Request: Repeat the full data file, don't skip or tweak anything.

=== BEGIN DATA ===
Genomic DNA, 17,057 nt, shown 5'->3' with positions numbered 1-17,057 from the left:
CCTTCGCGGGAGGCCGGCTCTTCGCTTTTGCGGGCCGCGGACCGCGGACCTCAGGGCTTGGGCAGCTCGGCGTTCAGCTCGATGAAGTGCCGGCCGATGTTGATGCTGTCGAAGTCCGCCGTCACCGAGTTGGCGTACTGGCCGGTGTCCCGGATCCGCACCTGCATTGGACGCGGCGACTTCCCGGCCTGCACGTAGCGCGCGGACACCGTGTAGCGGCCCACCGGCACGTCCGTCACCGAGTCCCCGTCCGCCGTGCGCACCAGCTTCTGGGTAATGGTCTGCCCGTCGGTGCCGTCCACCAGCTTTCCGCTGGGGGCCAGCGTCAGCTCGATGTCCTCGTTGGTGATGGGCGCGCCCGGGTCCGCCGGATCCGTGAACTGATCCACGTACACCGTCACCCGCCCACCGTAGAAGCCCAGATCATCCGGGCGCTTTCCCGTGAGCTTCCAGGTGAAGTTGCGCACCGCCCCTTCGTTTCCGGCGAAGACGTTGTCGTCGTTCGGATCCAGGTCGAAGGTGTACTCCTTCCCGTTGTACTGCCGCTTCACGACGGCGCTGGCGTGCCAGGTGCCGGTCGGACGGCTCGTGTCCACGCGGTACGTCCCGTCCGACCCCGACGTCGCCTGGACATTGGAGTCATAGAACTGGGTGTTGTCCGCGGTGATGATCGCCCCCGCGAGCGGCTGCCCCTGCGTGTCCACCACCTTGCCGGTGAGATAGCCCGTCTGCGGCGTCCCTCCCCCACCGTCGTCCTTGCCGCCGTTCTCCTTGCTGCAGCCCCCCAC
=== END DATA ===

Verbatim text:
Genomic DNA, 17,057 nt, shown 5'->3' with positions numbered 1-17,057 from the left:
CCTTCGCGGGAGGCCGGCTCTTCGCTTTTGCGGGCCGCGGACCGCGGACCTCAGGGCTTGGGCAGCTCGGCGTTCAGCTCGATGAAGTGCCGGCCGATGTTGATGCTGTCGAAGTCCGCCGTCACCGAGTTGGCGTACTGGCCGGTGTCCCGGATCCGCACCTGCATTGGACGCGGCGACTTCCCGGCCTGCACGTAGCGCGCGGACACCGTGTAGCGGCCCACCGGCACGTCCGTCACCGAGTCCCCGTCCGCCGTGCGCACCAGCTTCTGGGTAATGGTCTGCCCGTCGGTGCCGTCCACCAGCTTTCCGCTGGGGGCCAGCGTCAGCTCGATGTCCTCGTTGGTGATGGGCGCGCCCGGGTCCGCCGGATCCGTGAACTGATCCACGTACACCGTCACCCGCCCACCGTAGAAGCCCAGATCATCCGGGCGCTTTCCCGTGAGCTTCCAGGTGAAGTTGCGCACCGCCCCTTCGTTTCCGGCGAAGACGTTGTCGTCGTTCGGATCCAGGTCGAAGGTGTACTCCTTCCCGTTGTACTGCCGCTTCACGACGGCGCTGGCGTGCCAGGTGCCGGTCGGACGGCTCGTGTCCACGCGGTACGTCCCGTCCGACCCCGACGTCGCCTGGACATTGGAGTCATAGAACTGGGTGTTGTCCGCGGTGATGATCGCCCCCGCGAGCGGCTGCCCCTGCGTGTCCACCACCTTGCCGGTGAGATAGCCCGTCTGCGGCGTCCCTCCCCCACCGTCGTCCTTGCCGCCGTTCTCCTTGCTGCAGCCCCCCAC